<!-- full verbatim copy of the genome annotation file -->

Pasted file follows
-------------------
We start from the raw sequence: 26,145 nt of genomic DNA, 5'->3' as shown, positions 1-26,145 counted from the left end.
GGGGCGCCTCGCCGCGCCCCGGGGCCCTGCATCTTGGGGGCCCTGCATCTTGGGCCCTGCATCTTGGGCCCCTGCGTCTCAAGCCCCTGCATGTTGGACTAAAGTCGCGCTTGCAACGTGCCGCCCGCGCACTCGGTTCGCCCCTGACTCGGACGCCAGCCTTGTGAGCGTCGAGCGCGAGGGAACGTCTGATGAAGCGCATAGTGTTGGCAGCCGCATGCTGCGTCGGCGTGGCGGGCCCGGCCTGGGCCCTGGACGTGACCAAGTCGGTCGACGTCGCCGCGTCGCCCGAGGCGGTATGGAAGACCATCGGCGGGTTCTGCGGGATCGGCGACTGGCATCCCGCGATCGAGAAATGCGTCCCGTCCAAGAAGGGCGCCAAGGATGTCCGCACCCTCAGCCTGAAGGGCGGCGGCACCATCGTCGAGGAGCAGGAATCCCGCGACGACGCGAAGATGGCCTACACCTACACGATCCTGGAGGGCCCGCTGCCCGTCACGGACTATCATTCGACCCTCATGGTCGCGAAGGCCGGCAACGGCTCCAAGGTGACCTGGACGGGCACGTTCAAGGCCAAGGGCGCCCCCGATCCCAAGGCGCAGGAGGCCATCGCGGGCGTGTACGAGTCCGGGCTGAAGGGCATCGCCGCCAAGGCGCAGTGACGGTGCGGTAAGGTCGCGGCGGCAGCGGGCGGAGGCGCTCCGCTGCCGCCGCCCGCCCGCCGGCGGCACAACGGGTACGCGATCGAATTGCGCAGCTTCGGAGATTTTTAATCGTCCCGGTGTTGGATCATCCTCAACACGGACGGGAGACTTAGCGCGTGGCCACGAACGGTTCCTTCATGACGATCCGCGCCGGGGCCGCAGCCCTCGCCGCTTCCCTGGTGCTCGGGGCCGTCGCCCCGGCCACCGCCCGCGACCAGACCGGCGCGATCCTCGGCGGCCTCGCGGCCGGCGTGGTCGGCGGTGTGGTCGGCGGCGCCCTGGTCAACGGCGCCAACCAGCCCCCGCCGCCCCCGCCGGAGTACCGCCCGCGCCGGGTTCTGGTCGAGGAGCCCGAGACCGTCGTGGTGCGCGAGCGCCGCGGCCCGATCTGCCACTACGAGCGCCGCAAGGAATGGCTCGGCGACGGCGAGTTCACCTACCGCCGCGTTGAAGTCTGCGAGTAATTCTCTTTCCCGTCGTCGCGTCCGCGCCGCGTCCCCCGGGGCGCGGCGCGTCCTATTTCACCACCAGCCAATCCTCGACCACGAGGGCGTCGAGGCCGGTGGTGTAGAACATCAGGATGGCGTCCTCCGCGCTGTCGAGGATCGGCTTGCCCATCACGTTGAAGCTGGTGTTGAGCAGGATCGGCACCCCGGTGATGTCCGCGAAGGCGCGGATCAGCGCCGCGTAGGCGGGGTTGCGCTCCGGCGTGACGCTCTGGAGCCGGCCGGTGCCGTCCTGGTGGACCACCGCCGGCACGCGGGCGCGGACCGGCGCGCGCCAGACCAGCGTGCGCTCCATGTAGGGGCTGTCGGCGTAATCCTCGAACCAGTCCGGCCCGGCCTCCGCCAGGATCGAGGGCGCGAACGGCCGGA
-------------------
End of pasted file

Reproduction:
We start from the raw sequence: 26,145 nt of genomic DNA, 5'->3' as shown, positions 1-26,145 counted from the left end.
GGGGCGCCTCGCCGCGCCCCGGGGCCCTGCATCTTGGGGGCCCTGCATCTTGGGCCCTGCATCTTGGGCCCCTGCGTCTCAAGCCCCTGCATGTTGGACTAAAGTCGCGCTTGCAACGTGCCGCCCGCGCACTCGGTTCGCCCCTGACTCGGACGCCAGCCTTGTGAGCGTCGAGCGCGAGGGAACGTCTGATGAAGCGCATAGTGTTGGCAGCCGCATGCTGCGTCGGCGTGGCGGGCCCGGCCTGGGCCCTGGACGTGACCAAGTCGGTCGACGTCGCCGCGTCGCCCGAGGCGGTATGGAAGACCATCGGCGGGTTCTGCGGGATCGGCGACTGGCATCCCGCGATCGAGAAATGCGTCCCGTCCAAGAAGGGCGCCAAGGATGTCCGCACCCTCAGCCTGAAGGGCGGCGGCACCATCGTCGAGGAGCAGGAATCCCGCGACGACGCGAAGATGGCCTACACCTACACGATCCTGGAGGGCCCGCTGCCCGTCACGGACTATCATTCGACCCTCATGGTCGCGAAGGCCGGCAACGGCTCCAAGGTGACCTGGACGGGCACGTTCAAGGCCAAGGGCGCCCCCGATCCCAAGGCGCAGGAGGCCATCGCGGGCGTGTACGAGTCCGGGCTGAAGGGCATCGCCGCCAAGGCGCAGTGACGGTGCGGTAAGGTCGCGGCGGCAGCGGGCGGAGGCGCTCCGCTGCCGCCGCCCGCCCGCCGGCGGCACAACGGGTACGCGATCGAATTGCGCAGCTTCGGAGATTTTTAATCGTCCCGGTGTTGGATCATCCTCAACACGGACGGGAGACTTAGCGCGTGGCCACGAACGGTTCCTTCATGACGATCCGCGCCGGGGCCGCAGCCCTCGCCGCTTCCCTGGTGCTCGGGGCCGTCGCCCCGGCCACCGCCCGCGACCAGACCGGCGCGATCCTCGGCGGCCTCGCGGCCGGCGTGGTCGGCGGTGTGGTCGGCGGCGCCCTGGTCAACGGCGCCAACCAGCCCCCGCCGCCCCCGCCGGAGTACCGCCCGCGCCGGGTTCTGGTCGAGGAGCCCGAGACCGTCGTGGTGCGCGAGCGCCGCGGCCCGATCTGCCACTACGAGCGCCGCAAGGAATGGCTCGGCGACGGCGAGTTCACCTACCGCCGCGTTGAAGTCTGCGAGTAATTCTCTTTCCCGTCGTCGCGTCCGCGCCGCGTCCCCCGGGGCGCGGCGCGTCCTATTTCACCACCAGCCAATCCTCGACCACGAGGGCGTCGAGGCCGGTGGTGTAGAACATCAGGATGGCGTCCTCCGCGCTGTCGAGGATCGGCTTGCCCATCACGTTGAAGCTGGTGTTGAGCAGGATCGGCACCCCGGTGATGTCCGCGAAGGCGCGGATCAGCGCCGCGTAGGCGGGGTTGCGCTCCGGCGTGACGCTCTGGAGCCGGCCGGTGCCGTCCTGGTGGACCACCGCCGGCACGCGGGCGCGGACCGGCGCGCGCCAGACCAGCGTGCGCTCCATGTAGGGGCTGTCGGCGTAATCCTCGAACCAGTCCGGCCCGGCCTCCGCCAGGATCGAGGGCGCGAACGGCCGGA